On Feb. 24, four African American Stanford University alumni participated in a virtual panel to discuss their experiences at the renowned institution. It was part of Cardinal W Week, Celebrating Women’s Sports. The moderator was Brooklyn native Courtney Bowen, a two-time NCAA Champion, her teammate and fellow class of 2019 graduate Tami Alade, Dr. Ogonna Nnamani Silva (class of 2005), and Kim Oden (class of 1986 and a former coach at Stanford). All shared their experiences being in a sport that is predominantly white.

“Representation and seeing people who look like you is definitely an important piece to knowing that you can reach these heights,” said Bowen, who told her fellow panelists they are all role models. “You hold so many important identities for which you can serve as great representations of what is possible and what can be.”

“Joy, confidence, excellence and surrounding yourself with good people is what I’ve taken into my life and tried to instill in the students that I work with,” said Oden, a high school counselor. She is also the co-founder and chairperson of Starlings Volleyball, USA, a non-profit organization that trains girls ages 10–18 from all socioeconomic backgrounds.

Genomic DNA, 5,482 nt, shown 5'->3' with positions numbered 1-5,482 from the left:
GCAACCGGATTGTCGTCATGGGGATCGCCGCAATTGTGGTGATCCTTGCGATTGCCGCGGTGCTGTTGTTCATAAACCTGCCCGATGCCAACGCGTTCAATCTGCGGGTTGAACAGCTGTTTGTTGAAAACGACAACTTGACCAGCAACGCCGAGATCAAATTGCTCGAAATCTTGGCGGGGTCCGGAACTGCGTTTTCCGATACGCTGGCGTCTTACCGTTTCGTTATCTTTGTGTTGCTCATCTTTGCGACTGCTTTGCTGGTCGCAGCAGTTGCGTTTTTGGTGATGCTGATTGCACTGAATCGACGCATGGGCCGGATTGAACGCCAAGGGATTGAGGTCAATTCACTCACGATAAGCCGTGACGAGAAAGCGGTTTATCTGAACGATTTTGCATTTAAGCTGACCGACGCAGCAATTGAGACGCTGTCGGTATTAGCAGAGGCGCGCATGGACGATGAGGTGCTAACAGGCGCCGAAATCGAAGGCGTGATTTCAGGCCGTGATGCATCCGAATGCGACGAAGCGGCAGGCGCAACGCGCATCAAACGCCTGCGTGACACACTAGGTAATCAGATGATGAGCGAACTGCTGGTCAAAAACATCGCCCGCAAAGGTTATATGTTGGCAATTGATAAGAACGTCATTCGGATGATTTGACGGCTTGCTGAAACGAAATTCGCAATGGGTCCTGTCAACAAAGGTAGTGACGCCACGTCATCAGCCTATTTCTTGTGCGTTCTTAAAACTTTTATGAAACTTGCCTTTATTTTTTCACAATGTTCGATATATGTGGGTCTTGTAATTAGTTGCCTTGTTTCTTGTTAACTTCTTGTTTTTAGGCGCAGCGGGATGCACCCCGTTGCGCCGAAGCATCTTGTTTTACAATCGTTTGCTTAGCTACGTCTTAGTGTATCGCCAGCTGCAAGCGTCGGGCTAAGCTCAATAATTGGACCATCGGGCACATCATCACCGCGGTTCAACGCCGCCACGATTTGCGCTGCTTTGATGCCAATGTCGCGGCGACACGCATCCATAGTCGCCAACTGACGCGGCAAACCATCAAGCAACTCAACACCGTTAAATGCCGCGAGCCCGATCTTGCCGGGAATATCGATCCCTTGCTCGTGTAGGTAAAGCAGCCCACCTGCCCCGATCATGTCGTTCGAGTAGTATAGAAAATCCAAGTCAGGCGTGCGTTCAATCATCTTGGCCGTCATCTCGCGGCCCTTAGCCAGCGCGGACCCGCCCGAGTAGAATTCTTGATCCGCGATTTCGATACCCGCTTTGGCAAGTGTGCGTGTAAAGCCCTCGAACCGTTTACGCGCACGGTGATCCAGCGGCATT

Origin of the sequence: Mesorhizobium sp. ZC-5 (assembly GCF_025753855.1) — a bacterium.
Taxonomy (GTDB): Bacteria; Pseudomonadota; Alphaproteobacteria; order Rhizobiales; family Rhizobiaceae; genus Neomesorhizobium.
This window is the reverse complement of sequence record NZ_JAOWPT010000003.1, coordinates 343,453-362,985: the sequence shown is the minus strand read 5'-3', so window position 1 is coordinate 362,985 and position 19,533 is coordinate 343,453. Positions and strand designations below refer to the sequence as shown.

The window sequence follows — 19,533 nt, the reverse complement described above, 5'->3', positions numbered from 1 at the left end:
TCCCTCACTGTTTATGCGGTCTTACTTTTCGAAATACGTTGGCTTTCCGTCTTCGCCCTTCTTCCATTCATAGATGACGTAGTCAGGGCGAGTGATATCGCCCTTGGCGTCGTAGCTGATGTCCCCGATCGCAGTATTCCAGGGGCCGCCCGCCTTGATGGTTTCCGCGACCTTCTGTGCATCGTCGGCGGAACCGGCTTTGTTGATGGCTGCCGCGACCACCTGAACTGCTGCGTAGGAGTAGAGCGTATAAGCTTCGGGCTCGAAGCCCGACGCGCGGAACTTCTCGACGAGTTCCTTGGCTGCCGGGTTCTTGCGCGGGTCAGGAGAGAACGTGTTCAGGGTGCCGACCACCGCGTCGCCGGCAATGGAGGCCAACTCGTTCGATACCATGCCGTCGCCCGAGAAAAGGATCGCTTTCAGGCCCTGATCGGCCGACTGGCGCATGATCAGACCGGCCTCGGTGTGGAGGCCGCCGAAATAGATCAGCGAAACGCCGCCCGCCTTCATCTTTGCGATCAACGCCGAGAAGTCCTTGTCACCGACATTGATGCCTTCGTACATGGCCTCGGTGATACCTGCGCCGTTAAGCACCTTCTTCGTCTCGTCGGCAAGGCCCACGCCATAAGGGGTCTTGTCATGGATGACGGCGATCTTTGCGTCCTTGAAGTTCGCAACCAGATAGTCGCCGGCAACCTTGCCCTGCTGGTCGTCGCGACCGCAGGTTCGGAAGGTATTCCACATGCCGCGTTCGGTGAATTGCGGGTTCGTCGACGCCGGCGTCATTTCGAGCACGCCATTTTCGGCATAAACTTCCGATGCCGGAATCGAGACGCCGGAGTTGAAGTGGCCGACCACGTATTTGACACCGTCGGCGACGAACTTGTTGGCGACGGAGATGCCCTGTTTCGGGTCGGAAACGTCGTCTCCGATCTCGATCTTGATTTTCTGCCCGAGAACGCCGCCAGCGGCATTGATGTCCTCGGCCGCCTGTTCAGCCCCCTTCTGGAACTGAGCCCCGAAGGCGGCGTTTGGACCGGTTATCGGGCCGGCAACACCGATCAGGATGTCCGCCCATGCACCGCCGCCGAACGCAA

Oden was one of the reasons Nnamani Silva, who was heavily recruited for college, chose Stanford. “That’s what you want, the opportunity,” she said. “Representation in medicine is low. I want to create change in a positive way and be a role model and work really hard to ensure that people have a chance to be a doctor.”

The four women also spoke of how playing the sport impacted their lives beyond the wins they all accomplished. Bowen said, “It redefined to me what it meant to be part of a team.” She also noted that volleyball made her resilient. “You really truly do learn from your mistakes,” said Alade.

Nnamani Silva said volleyball and Stanford taught her to be the best version of herself. “Athletes have a lot of tools and a lot of things that make us really successful in real life situations,” she said. “We want to be there for our team. We want to create a positive culture and a positive environment. That’s what we believe in.”

Oden said Stanford taught her that you do things well. “Whether it’s in the classroom. Whether it’s on the volleyball court. You do things well and you aim [high],” she said. “You’re not always going to be perfect, but you’re going to aim for that.”